- Paperback: 208 pages
- Publisher: Del Rey; 1st edition (December 27, 2005)
- Language: English
- ISBN-10: 0345465407
- ISBN-13: 978-0345465405
- Product Dimensions: 5 x 0.6 x 7.5 inches
- Shipping Weight: 7 ounces
- Average Customer Review: 4.6 out of 5 stars See all reviews (12 customer reviews)
- Amazon Best Sellers Rank: #1,189,714 in Books (See Top 100 in Books)
Enter your mobile number or email address below and we'll send you a link to download the free Kindle App. Then you can start reading Kindle books on your smartphone, tablet, or computer - no Kindle device required.
To get the free app, enter your mobile phone number.
Negima!: Magister Negi Magi, Vol. 8 Paperback – December 27, 2005
|New from||Used from|
The Amazon Book Review
Author interviews, book reviews, editors picks, and more. Read it now
Customers who bought this item also bought
What other items do customers buy after viewing this item?
If you are a seller for this product, would you like to suggest updates through seller support?
Top Customer Reviews
After every training session with Evangeline, Negi comes back exhausted. Asuna and other students follow him one day -- and get sucked into Evangeline's "resort," outside of normal time. During their visit, Negi tells Asuna his tragic life story, and why he is so determined to be strong. Meanwhile, students Natsumi and Chizure stumble across a stray puppy -- who turns into a fevered, naked Kotaro Inugami.
The girls take care of Kotaro, but the amnesiac dog-boy can't help them for long. The sinister Graf arrives, and his jelly-like demons start kidnapping girls important to Negi... including Asuna. Negi and Kotaro put their feud aside to challenge the Graf and get the girls back. But will Negi be able to prevail against the Graf, when the learns the old man's place in his darkest memories?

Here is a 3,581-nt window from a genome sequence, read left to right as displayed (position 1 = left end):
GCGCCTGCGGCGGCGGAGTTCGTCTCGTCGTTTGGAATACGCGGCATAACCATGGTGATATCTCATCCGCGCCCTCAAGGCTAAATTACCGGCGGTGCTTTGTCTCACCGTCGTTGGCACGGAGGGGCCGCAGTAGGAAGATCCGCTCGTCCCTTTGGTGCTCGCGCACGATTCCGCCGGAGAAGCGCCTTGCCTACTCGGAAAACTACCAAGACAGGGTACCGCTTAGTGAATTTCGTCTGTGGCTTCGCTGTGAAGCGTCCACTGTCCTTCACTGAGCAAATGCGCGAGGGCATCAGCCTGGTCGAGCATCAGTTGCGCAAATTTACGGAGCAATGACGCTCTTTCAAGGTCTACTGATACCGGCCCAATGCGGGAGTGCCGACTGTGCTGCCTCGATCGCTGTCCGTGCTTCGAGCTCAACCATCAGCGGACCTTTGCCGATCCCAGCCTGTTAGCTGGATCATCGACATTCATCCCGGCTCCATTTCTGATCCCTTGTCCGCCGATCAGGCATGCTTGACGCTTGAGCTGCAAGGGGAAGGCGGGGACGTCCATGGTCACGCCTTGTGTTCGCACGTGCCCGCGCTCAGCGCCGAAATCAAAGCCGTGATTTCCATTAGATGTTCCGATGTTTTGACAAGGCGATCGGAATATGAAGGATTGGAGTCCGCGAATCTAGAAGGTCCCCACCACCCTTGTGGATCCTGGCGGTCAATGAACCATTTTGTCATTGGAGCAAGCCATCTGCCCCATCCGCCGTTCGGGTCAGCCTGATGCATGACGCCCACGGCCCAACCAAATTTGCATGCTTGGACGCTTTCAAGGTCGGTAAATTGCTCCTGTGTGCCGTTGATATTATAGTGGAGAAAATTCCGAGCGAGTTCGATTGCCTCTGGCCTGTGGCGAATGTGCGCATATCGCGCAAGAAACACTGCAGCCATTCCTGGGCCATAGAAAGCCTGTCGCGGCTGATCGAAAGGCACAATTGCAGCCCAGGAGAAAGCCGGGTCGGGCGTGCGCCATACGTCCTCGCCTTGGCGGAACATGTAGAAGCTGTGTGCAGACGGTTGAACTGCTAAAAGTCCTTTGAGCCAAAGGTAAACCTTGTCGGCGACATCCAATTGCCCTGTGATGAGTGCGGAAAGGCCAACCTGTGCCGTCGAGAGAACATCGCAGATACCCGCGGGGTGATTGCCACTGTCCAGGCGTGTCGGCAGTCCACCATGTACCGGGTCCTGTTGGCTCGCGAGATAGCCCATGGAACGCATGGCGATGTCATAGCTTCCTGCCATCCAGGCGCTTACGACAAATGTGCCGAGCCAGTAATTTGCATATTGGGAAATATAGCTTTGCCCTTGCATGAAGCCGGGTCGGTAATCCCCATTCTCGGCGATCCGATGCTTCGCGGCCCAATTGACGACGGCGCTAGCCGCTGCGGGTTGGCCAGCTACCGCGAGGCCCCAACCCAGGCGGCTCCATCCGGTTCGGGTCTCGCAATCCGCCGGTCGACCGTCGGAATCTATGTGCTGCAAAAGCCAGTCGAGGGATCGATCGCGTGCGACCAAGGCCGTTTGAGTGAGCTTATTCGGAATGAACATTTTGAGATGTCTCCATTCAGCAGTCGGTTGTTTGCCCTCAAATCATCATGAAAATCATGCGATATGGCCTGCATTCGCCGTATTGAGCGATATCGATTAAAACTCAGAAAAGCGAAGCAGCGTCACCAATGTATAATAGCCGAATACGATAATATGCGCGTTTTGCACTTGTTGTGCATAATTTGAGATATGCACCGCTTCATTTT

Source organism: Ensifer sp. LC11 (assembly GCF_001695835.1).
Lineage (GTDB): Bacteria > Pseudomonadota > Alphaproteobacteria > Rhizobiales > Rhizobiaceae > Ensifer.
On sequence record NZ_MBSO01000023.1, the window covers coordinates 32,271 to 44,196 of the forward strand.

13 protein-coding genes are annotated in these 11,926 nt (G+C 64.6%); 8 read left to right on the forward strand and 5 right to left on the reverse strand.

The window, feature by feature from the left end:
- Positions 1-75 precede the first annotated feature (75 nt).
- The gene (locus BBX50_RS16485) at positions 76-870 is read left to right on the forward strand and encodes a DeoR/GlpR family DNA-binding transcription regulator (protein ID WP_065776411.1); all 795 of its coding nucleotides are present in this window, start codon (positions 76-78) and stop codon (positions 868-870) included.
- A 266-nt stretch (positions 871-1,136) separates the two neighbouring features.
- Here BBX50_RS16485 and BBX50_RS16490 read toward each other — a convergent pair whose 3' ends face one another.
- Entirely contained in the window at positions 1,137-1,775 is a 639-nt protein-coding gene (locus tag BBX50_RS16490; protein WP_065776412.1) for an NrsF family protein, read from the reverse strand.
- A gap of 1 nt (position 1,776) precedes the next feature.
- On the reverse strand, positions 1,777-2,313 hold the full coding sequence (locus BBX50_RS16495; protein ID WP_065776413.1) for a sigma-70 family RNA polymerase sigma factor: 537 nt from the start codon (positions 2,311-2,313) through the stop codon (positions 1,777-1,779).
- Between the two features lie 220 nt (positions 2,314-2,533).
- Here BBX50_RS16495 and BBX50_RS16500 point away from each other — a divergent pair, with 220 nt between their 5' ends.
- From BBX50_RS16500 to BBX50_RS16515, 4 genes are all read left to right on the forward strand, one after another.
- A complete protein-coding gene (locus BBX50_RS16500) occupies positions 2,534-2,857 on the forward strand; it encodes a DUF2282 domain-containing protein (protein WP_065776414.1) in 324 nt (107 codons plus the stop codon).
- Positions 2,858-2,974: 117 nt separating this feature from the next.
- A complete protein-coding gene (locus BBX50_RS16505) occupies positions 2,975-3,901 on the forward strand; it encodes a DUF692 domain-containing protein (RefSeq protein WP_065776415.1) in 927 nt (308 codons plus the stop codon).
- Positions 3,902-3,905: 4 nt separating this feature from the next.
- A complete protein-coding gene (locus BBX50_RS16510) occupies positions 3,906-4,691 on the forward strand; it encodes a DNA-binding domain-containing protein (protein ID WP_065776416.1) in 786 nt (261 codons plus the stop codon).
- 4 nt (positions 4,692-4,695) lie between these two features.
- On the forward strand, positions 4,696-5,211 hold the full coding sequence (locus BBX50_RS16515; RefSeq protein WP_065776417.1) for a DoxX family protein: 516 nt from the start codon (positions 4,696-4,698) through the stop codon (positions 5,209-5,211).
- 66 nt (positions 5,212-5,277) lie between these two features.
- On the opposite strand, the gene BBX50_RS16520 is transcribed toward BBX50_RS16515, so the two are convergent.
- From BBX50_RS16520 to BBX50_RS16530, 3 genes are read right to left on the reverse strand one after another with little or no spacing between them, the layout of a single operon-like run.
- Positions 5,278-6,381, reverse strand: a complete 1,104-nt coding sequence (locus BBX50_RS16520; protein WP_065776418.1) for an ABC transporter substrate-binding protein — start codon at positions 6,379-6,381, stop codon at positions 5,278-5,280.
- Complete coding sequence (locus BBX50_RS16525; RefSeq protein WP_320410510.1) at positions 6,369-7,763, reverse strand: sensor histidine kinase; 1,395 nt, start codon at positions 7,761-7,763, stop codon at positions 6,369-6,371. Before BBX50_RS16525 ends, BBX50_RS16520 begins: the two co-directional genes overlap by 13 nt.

The eight "Negima" volume has plenty of the slapstick, innuendo and goofiness that you'd expect from Ken Akamatsu's storytelling. However, this volume ventures into darker territory, and illuminates characters whose backgrounds were only hinted at before this.
He also explores Negi's past heartbreaks and losses, and his fruitless quest to find his father. It goes a long way toward explaining how a ten-year-old could be so mature. The scene where four-year-old Negi sees his uncle die, and cries "Father" at the sky, is heartbreaking. Akamatsu makes these scenes sorrowful but not maudlin; his talents are obviously not limited to comedy.
It also features the return of Kotaro Inugami, a feisty dog-eared kid who seems like Inuyasha's baby brother. He's also got a rough past, and finds a weird kind of haven among the girls of Negi's class... even if he and Ayaka get along like fire and dynamite. Not to mention that Akamatsu reveals a massive secret about Asuna, and a possible use for Konoka's healing skills.
But the advances of the plot are the best of all -- the Graf and his jellylike minions have a very sinister connection to Negi, and a lot of power at their disposal. Especially when you consider what the Graf is -- a horrific demon whose real appearance is onlyseen for a few minutes. If Akamatsu brings him back to clash with Negi, the story may grow even more amazing.
The only flaw is the translation. I understand the translators' desire to keep it genuine by keeping honorifics in the dialogue. But when a Welsh child addresses an old Welsh man and a young Welsh woman -- while in Wales -- it sounds very strange to hear him using Japanese honorifics. "Grandpa Stan" would have worked a lot better than "Stan ojii-chan."
The eighth volume of "Negima" takes our hero into new and terrifying adventures, and the series into better territory. Excellent work.
One of the most blatant examples would be from a previous volume, Volume 6 where one of the main characters (Asuna) SAYS "... OMG WTF." Now, had this been written out, it may have been more realistic, but to have it written in the manner it was, not only was it a childish attempt to incorporate slang, it is demeaning to the characters themselves.
If you are able to read past the ridiculous attempts by the translators to incorporate slang where it is obviously not needed and the broad liberties that Del Rey takes in translating the speech of the characters (Ku Fei- making her speech the equivalent of a stereotypical uneducated person of far east descent ex. i speak good english; give that me now, etc.), I believe that this product tells a superb story. Volume 8 of Negima is no exception to the excellence of story telling that Ken Akamatsu continues to present. This is clearly a case in which a exquisitely radiant story is only fettered by the cliches and fallacies of the translators.